The day after the deadliest mass shooting in U.S. history, the elections podcast takes stock of how politicians are responding and the words members of the media are using. FiveThirtyEight’s lead news writer Carl Bialik talks about how we categorize these tragedies and how those categories — terrorist attack, mass shooting, hate crime — often overlap. Also, the crew discusses the idea, put forward by some commentators, that a terrorist attack could boost Donald Trump’s poll numbers.
On a different note, we added a new live show to our California mini-tour: We’ll be in Los Angeles at the Crest Theater with our friends from “The West Wing Weekly” on Saturday, June 25. More information here.
Here’s a transcription of part of our conversation, lightly edited:
Jody Avirgan: Carl, this was classified almost immediately as a terrorist incident, a mass shooting and a hate crime, among other things. So let’s start with terrorist incident. Why was this so quickly called terrorism?
Carl Bialik: I think there are a few factors here. We knew that the suspect had called 9-1-1 and pledged allegiance to ISIS. And evidence emerged from his father and from some other people about his hatred, specifically hatred towards gay people. And using this act as a way to incite terror in the U.S., among the gay community, it seemed that the evidence was that he had a goal of inciting terror with this shooting.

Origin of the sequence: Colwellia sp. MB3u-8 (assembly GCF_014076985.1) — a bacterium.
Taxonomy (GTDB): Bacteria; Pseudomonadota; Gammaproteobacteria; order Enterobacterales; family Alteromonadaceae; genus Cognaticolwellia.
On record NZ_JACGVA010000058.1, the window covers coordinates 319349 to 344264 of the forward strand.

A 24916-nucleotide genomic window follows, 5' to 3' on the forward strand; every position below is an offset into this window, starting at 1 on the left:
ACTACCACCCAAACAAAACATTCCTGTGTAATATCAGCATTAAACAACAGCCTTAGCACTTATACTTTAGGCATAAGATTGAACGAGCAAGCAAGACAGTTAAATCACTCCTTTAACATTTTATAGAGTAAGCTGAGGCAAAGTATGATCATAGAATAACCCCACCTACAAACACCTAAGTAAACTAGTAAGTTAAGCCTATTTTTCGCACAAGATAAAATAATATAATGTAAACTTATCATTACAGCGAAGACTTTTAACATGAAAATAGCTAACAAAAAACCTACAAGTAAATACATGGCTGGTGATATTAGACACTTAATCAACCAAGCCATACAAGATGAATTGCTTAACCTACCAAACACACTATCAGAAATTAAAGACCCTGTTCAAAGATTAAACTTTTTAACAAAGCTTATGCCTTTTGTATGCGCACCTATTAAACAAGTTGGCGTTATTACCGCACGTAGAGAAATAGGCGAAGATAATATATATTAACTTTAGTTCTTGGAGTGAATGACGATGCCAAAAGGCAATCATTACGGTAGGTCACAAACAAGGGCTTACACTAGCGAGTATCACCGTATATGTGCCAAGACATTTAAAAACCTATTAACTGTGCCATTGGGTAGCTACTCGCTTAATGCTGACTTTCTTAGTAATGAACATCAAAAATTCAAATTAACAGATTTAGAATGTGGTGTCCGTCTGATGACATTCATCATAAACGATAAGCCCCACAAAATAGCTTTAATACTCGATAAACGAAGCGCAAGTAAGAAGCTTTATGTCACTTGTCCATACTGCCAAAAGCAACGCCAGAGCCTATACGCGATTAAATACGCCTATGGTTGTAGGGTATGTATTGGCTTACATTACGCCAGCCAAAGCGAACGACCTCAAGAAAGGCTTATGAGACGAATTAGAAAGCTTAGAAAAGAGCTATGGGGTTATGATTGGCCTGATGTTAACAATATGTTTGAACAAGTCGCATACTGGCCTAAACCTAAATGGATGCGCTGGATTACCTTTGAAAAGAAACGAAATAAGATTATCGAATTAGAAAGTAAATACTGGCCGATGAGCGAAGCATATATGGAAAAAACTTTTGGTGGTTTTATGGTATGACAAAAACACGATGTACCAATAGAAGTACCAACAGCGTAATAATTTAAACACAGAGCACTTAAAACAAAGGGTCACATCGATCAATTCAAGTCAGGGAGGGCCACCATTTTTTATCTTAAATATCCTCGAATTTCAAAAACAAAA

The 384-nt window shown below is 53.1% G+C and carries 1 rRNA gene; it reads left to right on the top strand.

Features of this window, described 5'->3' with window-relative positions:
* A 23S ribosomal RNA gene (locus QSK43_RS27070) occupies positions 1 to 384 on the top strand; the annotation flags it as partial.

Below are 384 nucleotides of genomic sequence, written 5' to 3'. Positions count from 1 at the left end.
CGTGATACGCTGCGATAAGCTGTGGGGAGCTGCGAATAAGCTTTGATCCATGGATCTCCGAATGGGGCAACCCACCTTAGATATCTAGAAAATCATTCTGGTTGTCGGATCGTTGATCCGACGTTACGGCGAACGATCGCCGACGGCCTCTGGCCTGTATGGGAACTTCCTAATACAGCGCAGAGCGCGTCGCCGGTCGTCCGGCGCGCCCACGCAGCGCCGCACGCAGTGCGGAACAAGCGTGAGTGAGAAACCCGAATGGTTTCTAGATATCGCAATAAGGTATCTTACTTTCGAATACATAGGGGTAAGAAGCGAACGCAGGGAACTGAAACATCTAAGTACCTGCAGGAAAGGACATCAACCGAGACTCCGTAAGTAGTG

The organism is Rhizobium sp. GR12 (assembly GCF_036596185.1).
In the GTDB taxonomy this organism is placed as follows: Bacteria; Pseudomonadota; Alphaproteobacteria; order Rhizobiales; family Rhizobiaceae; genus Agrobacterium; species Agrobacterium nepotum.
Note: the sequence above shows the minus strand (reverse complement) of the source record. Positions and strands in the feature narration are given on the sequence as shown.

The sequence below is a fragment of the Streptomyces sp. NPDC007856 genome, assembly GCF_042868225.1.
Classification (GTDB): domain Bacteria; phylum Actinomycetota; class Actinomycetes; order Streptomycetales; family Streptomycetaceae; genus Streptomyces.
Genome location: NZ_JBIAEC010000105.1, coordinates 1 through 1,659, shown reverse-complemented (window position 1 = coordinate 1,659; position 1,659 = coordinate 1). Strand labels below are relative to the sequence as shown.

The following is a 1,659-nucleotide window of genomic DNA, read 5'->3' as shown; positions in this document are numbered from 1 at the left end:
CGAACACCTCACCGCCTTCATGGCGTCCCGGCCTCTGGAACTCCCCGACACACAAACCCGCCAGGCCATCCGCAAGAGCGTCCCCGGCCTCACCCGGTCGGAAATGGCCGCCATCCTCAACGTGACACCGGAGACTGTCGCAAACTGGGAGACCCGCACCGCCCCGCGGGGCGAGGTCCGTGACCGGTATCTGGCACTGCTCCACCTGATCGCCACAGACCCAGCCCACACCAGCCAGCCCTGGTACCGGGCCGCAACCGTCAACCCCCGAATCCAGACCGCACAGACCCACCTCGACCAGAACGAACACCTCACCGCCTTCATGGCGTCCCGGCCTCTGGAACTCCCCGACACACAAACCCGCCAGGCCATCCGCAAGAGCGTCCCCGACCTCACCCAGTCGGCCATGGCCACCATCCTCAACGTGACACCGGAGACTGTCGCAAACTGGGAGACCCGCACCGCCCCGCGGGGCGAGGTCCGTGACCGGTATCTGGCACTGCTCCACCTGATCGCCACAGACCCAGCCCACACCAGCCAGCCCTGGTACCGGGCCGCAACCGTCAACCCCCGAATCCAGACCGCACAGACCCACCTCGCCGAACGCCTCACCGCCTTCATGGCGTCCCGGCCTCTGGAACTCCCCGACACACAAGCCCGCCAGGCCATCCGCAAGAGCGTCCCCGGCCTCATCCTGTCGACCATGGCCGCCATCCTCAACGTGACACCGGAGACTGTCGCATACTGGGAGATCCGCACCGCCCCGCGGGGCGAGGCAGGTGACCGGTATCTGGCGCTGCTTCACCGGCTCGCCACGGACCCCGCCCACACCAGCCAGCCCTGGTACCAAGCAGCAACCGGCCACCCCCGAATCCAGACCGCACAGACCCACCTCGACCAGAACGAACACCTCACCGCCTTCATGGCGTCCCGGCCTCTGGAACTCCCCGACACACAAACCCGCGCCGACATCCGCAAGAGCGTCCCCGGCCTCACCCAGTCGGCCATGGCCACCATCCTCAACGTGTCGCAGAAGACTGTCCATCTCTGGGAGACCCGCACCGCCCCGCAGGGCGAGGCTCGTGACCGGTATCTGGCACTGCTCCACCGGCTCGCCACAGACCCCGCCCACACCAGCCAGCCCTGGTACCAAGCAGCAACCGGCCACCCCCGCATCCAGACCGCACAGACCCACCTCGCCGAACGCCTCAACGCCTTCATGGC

Jody: And then it was called a hate crime pretty quickly. President Obama used the word “hate”; Hillary Clinton used the term as well. Why was that label applied?
Carl: The shooter targeted a nightclub where gay people were celebrating and he had expressed a hatred for gay people. With some terrorist incidents, the details of who the person is attacking are not important to that person. It’s more about killing or injuring some people to frighten others. But in this case, the suspect seemed to be targeting, very specifically, a group of people whom he had expressed hatred for.